OSINACHI AND PETER NWACHUKWU; a classic case of “two strangers in love”
Courtship is a time to put sentiments apart and look critically at the character, mannerisms and all what not of your intending partner to avoid regrets after the nuptial knot has been tied- Utibe Umoh
On the 8th of April, 2022 the news broke of the death of a popular talented gospel singer Osinachi Nwachukwu allegedly due to domestic violence by her husband, and this sent shock waves throughout Nigeria and beyond!
At first, the news was unbelievable because majority of Nigerians or even the church where she worshipped and served as a music minister until death were completely oblivious of the gruelling experience she had been going through.
The whole scenario, of course, has not been palatable to the Nigerian christendom and beyond and many concerned fellows online and offline have assumed the roles of counsellors and critics.
One can only but wonder what Osinachi’s family must be going through or even how the children are coping with the news of the demise of their mother.
Of course, in situations like this; especially one that involves marriage, it is usually very unwise to jump into conclusions based on news flying around alone because as in every case of sudden mysterious death, there is more than meets the eye.
What is particularly worrisome about this event is the negative backlash the whole egregious development will have on the sacred institution of marriage! It seems to me that lawful and legal marriage was on trial and the downside of this event could be a rash of separation and divorce which will not augur well for the society.
A few days after Osinachi’s death, the news again broke that her husband, Peter’s real surname is not Nwachukwu, but OKEKENWA according to his elder brother. Not only that, but that he had been married before and neither Osinachi nor her family knew this fact. In other words, Peter lied about himself and his identity all the while and so Osinachi did not know it. How could this be?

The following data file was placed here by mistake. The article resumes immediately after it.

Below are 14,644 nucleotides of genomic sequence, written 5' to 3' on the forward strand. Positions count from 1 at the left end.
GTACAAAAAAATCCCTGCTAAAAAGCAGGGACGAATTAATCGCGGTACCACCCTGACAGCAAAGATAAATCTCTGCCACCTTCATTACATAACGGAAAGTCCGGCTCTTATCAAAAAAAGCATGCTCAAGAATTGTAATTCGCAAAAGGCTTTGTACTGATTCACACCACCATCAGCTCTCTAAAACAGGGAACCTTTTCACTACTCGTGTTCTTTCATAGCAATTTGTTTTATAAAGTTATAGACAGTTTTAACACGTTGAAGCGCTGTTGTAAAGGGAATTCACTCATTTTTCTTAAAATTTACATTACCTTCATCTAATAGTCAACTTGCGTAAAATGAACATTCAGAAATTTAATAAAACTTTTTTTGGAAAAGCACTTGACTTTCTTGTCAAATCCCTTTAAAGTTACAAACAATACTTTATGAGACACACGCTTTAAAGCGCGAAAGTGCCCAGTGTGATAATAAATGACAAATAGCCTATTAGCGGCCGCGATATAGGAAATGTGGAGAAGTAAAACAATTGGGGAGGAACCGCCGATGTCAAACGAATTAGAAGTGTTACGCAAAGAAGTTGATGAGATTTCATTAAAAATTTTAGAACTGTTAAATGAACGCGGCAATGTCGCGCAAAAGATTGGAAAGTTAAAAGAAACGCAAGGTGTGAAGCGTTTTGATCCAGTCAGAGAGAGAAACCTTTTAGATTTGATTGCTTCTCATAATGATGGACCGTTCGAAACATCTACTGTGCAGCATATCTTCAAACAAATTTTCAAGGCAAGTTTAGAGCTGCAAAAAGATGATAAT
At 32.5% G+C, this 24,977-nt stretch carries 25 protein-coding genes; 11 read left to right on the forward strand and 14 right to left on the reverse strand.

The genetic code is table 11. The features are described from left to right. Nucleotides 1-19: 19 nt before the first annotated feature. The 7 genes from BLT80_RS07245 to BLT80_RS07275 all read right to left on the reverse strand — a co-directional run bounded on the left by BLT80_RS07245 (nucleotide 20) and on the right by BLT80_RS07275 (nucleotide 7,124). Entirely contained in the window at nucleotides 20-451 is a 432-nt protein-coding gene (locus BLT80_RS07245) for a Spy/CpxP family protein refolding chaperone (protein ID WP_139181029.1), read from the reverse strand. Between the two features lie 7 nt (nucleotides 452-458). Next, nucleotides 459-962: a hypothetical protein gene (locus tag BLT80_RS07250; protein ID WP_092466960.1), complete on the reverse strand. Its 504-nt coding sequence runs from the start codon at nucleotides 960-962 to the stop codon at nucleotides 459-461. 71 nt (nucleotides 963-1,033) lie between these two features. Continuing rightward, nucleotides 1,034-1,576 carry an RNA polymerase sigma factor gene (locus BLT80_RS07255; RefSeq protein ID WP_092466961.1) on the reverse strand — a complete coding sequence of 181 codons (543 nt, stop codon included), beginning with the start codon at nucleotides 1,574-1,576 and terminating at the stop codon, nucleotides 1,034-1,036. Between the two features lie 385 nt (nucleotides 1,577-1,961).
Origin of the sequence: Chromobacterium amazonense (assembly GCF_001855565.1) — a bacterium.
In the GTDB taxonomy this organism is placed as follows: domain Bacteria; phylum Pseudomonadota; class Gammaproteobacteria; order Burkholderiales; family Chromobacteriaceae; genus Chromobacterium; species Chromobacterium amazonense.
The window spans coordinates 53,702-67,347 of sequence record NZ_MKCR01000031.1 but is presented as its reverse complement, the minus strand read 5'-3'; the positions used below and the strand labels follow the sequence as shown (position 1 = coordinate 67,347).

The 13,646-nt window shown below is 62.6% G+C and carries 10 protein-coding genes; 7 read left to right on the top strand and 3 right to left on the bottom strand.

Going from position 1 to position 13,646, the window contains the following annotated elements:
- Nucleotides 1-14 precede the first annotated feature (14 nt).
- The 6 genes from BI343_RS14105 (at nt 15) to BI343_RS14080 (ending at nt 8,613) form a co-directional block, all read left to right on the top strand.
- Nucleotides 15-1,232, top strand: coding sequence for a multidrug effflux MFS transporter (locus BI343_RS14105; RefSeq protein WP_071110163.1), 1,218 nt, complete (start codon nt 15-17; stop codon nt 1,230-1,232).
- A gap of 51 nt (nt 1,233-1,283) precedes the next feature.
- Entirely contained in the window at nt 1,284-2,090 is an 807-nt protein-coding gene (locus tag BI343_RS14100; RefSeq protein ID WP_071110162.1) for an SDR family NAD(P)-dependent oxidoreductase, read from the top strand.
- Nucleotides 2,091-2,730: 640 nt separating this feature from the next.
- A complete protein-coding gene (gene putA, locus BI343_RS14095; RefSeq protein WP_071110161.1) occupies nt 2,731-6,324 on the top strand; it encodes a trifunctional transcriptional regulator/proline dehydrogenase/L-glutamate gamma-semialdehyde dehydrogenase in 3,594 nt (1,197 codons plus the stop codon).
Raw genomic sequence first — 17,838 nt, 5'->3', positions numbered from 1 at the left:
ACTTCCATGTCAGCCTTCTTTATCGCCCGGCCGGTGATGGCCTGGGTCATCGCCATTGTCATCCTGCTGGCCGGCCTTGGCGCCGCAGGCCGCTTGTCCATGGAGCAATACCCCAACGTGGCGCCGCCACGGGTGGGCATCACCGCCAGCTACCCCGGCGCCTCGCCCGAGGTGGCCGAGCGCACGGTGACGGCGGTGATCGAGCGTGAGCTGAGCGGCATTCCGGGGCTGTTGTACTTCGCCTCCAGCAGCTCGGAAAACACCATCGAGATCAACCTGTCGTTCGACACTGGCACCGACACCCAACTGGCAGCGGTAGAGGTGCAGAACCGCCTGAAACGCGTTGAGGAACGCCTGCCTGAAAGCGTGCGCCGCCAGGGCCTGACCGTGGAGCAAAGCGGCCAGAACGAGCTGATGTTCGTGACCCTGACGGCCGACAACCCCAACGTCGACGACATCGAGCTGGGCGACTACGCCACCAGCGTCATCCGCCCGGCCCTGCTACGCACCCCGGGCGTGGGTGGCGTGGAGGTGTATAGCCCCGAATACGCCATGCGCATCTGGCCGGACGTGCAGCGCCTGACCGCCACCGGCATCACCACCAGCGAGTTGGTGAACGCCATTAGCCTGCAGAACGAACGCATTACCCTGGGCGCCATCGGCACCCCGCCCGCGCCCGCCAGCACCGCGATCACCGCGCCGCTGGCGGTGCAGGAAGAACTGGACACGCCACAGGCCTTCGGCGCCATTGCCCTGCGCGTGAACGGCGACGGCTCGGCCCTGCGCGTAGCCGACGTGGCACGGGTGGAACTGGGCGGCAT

This brings me to the core of this discourse – Adherence to agelong traditions would have saved Osinachi.
I am from the Ibibio extraction of southern Nigeria and one thing I know the people of old do is that they never give out their children in marriage until they have thoroughly investigated the intending spouse, his/her family background and even the village where they come from.
Premised on the foregoing, one cannot help noticing the sheer sagacity in such a practice. If this background check had been done, maybe Osinachi would not have married this imposter of a man and probably would still be alive today.
Secondly, it is already a laid down fact that marriage takes more than just love to be successful – while love may be blind, marriage definitely isn’t. Again, it seems to me that the purpose of the all important period of courtship that precedes the actual marriage is constantly being defeated in modern marriages.
That period is never a leeway to unrestrained explorations of temporal pleasures but that of a thorough examination of intrinsic behavioral patterns, lifestyle and hardened habits of one’s prospective life partner.
Rushing into marriage due to societal pressures and all what not will definitely see you rushing out.
Marriage has its physical, psychological, traumatic and emotional upheavals, therefore, in courtship before marriage, a thorough assay before you say I do is indispensable and may just turn out to be a life saver.
It is a time to put sentiments apart and look critically at the character, mannerisms and all what not of your intending partner to avoid regrets after the nuptial knot has been tied.
In this process, tell yourself the truth and anything you see you cannot live with, don’t deceive yourself that your partner will change after marriage because that is wishful thinking; in reality, it may never happen. Afterall, a broken engagement, is better than a broken marriage.
Thirdly, marriage is a life long event, therefore, it’s not wise to rush into it. This is not the first case of lives being lost to this sacred institution and surely won’t be that last if young people fail to set the table right before sitting to dine.
Look before you leap!
May God grant the family of the deceased the fortitude to bear the loss.
Utibe Umoh is a Public health enthusiast, poet and author with a great deal of interest in romance-fiction stories and short essays. His first e-Book, Tales of bliss, was out in 2020 and is currently available on the Amazon Kindle bookstore and free on okadabooks.com bookstore.
He currently pursues a degree in Medicine and Surgery at the College of Health Sciences, University of Uyo and is editor-in-chief for his Medical student association. He is content creator for Ray of thought - an assembly of young thinkers who are out to impact the world positively - and enjoys listening to classical music at his leisure hours.